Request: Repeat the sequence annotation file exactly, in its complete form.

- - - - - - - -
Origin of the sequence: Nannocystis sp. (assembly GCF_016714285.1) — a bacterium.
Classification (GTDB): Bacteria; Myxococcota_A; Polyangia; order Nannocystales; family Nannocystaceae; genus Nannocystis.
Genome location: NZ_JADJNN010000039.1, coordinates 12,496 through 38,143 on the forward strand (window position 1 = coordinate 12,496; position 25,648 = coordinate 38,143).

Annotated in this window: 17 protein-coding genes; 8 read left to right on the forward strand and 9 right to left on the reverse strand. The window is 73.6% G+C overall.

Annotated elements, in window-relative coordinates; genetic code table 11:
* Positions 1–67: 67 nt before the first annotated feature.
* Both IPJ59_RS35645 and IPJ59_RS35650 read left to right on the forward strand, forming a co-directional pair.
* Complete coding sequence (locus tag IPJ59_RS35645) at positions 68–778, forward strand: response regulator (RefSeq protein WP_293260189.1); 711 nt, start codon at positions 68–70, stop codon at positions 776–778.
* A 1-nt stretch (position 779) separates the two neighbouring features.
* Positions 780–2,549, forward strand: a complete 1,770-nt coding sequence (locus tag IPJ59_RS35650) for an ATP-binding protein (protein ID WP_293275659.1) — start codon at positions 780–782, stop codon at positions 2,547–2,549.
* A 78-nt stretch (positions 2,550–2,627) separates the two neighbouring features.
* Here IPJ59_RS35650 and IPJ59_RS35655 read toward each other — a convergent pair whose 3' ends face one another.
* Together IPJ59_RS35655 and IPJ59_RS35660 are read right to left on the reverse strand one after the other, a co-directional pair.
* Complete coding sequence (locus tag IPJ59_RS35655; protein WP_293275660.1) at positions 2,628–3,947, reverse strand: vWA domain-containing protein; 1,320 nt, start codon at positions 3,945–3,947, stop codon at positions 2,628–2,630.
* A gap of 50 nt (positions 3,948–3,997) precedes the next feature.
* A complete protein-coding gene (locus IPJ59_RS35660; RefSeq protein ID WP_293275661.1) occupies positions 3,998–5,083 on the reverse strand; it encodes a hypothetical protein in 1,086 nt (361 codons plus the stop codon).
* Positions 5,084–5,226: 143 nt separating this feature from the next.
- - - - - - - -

Origin of the sequence: Nannocystis sp. (assembly GCF_016714285.1) — a bacterium.
Classification (GTDB): Bacteria; Myxococcota_A; Polyangia; order Nannocystales; family Nannocystaceae; genus Nannocystis.
Genome location: NZ_JADJNN010000039.1, coordinates 12,496 through 38,143 on the forward strand (window position 1 = coordinate 12,496; position 25,648 = coordinate 38,143).

Annotated in this window: 17 protein-coding genes; 8 read left to right on the forward strand and 9 right to left on the reverse strand. The window is 73.6% G+C overall.

Annotated elements, in window-relative coordinates; genetic code table 11:
* Positions 1–67: 67 nt before the first annotated feature.
* Both IPJ59_RS35645 and IPJ59_RS35650 read left to right on the forward strand, forming a co-directional pair.
* Complete coding sequence (locus tag IPJ59_RS35645) at positions 68–778, forward strand: response regulator (RefSeq protein WP_293260189.1); 711 nt, start codon at positions 68–70, stop codon at positions 776–778.
* A 1-nt stretch (position 779) separates the two neighbouring features.
* Positions 780–2,549, forward strand: a complete 1,770-nt coding sequence (locus tag IPJ59_RS35650) for an ATP-binding protein (protein ID WP_293275659.1) — start codon at positions 780–782, stop codon at positions 2,547–2,549.
* A 78-nt stretch (positions 2,550–2,627) separates the two neighbouring features.
* Here IPJ59_RS35650 and IPJ59_RS35655 read toward each other — a convergent pair whose 3' ends face one another.
* Together IPJ59_RS35655 and IPJ59_RS35660 are read right to left on the reverse strand one after the other, a co-directional pair.
* Complete coding sequence (locus tag IPJ59_RS35655; protein WP_293275660.1) at positions 2,628–3,947, reverse strand: vWA domain-containing protein; 1,320 nt, start codon at positions 3,945–3,947, stop codon at positions 2,628–2,630.
* A gap of 50 nt (positions 3,948–3,997) precedes the next feature.
* A complete protein-coding gene (locus IPJ59_RS35660; RefSeq protein ID WP_293275661.1) occupies positions 3,998–5,083 on the reverse strand; it encodes a hypothetical protein in 1,086 nt (361 codons plus the stop codon).
* Positions 5,084–5,226: 143 nt separating this feature from the next.